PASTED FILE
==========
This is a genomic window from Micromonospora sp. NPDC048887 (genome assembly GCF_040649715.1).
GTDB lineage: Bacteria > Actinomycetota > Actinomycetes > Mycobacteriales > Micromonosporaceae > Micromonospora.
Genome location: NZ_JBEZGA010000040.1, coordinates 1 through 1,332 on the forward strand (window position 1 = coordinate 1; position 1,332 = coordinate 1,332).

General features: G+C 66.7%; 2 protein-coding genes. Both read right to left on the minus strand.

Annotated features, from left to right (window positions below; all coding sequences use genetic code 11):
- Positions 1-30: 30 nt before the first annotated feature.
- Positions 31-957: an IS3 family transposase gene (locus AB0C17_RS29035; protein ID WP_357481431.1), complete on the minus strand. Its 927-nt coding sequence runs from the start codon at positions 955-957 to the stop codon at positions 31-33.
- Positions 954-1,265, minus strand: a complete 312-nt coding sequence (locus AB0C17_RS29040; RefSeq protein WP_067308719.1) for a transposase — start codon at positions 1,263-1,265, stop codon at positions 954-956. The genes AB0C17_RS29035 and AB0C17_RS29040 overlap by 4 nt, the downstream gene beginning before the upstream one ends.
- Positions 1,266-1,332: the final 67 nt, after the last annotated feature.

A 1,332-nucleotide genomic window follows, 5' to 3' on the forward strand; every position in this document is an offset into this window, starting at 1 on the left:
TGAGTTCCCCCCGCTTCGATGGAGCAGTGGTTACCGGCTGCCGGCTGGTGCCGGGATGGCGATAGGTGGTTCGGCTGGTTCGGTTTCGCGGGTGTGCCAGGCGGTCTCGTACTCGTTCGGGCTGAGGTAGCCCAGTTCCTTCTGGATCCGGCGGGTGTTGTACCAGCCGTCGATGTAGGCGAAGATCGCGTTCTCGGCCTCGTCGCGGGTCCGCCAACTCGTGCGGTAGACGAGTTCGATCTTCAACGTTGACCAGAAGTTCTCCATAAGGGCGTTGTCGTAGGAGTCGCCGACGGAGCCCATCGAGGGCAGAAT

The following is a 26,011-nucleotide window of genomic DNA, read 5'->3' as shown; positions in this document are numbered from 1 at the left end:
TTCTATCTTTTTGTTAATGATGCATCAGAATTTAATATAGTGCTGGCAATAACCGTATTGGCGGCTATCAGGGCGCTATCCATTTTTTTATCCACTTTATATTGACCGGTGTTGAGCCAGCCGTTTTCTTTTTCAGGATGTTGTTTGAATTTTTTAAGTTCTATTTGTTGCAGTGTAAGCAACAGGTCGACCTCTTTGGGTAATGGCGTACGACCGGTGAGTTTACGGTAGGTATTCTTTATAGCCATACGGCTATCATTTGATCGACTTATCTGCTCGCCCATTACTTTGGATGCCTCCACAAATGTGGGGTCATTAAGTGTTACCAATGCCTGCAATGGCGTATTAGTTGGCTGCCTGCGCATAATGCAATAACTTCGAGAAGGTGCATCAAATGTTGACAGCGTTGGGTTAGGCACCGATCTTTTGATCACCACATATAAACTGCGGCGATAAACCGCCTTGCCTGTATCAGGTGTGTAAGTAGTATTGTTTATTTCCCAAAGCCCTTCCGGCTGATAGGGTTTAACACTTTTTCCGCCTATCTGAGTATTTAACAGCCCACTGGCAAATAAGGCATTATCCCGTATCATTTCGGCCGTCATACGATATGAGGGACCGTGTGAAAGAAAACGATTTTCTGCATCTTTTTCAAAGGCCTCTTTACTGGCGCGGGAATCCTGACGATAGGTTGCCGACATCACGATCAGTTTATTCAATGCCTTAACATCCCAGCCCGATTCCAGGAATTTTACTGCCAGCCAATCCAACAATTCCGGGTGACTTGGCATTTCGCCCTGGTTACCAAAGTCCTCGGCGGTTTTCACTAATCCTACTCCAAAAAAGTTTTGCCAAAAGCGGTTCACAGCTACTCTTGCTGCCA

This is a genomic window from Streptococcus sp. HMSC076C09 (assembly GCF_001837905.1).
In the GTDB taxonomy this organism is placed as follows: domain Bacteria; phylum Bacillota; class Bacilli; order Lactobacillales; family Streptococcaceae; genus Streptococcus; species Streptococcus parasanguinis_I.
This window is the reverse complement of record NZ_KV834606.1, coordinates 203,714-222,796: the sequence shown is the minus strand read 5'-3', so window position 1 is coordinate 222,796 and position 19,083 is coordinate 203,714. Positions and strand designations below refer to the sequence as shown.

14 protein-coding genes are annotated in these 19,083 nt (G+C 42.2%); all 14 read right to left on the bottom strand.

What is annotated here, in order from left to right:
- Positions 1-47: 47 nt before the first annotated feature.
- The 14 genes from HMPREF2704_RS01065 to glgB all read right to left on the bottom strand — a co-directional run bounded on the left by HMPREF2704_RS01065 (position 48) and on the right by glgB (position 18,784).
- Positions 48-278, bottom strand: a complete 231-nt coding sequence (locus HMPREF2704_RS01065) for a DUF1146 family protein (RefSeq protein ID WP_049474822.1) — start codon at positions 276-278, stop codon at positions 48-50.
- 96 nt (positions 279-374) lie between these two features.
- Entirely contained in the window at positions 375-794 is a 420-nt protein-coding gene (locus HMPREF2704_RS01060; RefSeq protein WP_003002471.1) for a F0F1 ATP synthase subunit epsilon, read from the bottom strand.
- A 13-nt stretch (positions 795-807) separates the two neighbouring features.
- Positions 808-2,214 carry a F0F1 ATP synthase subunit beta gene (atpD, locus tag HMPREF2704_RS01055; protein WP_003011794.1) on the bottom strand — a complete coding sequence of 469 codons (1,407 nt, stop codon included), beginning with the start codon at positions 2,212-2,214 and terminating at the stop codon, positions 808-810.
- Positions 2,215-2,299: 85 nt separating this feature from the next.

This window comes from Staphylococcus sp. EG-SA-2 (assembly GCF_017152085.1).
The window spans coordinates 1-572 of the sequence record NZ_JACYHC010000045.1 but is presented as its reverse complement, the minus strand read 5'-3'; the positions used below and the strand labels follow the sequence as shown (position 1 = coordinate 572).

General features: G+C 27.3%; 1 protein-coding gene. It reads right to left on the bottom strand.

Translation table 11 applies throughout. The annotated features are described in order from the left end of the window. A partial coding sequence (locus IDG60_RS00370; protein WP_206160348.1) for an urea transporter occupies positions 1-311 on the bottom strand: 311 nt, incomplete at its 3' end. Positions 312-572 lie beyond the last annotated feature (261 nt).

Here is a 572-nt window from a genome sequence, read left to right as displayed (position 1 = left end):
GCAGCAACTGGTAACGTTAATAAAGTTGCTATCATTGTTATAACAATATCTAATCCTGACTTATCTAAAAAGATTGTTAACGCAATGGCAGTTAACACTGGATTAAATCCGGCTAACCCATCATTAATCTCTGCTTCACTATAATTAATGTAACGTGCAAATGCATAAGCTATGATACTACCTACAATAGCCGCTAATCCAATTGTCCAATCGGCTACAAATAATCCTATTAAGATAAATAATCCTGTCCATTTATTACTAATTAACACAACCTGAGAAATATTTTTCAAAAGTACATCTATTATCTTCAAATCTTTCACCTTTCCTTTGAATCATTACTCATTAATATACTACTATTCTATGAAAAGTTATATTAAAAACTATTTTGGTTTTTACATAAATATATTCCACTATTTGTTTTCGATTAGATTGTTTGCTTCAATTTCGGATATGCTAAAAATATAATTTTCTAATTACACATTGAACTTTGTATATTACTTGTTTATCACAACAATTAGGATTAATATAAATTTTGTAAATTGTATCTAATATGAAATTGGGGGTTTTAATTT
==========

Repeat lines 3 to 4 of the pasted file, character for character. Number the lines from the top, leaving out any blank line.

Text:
Genome location: NZ_JBEZGA010000040.1, coordinates 1 through 1,332 on the forward strand (window position 1 = coordinate 1; position 1,332 = coordinate 1,332).

General features: G+C 66.7%; 2 protein-coding genes. Both read right to left on the minus strand.